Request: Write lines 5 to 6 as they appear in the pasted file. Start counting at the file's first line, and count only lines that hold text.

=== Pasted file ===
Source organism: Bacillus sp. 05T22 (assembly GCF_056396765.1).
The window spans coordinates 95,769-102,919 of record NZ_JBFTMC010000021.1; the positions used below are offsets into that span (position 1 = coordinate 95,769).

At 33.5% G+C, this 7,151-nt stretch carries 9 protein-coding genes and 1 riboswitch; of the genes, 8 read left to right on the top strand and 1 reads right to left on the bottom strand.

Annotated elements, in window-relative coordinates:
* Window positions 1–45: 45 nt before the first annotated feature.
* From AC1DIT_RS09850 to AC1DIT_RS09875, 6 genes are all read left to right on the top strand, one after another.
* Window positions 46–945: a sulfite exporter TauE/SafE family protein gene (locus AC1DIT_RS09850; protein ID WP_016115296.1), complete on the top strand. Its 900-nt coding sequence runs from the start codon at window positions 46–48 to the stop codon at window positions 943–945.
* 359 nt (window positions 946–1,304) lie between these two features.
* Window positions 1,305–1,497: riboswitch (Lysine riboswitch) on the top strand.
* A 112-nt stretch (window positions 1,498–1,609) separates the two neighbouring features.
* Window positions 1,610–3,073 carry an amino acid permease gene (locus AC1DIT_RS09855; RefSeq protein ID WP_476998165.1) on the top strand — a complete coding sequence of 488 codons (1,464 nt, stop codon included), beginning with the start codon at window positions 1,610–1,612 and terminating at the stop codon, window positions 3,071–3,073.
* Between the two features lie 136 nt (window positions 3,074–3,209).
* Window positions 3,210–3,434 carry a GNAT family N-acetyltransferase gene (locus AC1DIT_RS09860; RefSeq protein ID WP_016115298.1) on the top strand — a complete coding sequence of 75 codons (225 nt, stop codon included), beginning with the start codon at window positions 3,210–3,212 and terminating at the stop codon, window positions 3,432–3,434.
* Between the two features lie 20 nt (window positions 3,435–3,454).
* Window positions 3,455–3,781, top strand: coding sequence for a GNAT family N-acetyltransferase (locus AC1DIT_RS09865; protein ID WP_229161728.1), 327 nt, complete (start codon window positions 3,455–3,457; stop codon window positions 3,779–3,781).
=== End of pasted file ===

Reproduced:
* Window positions 1–45: 45 nt before the first annotated feature.
* From AC1DIT_RS09850 to AC1DIT_RS09875, 6 genes are all read left to right on the top strand, one after another.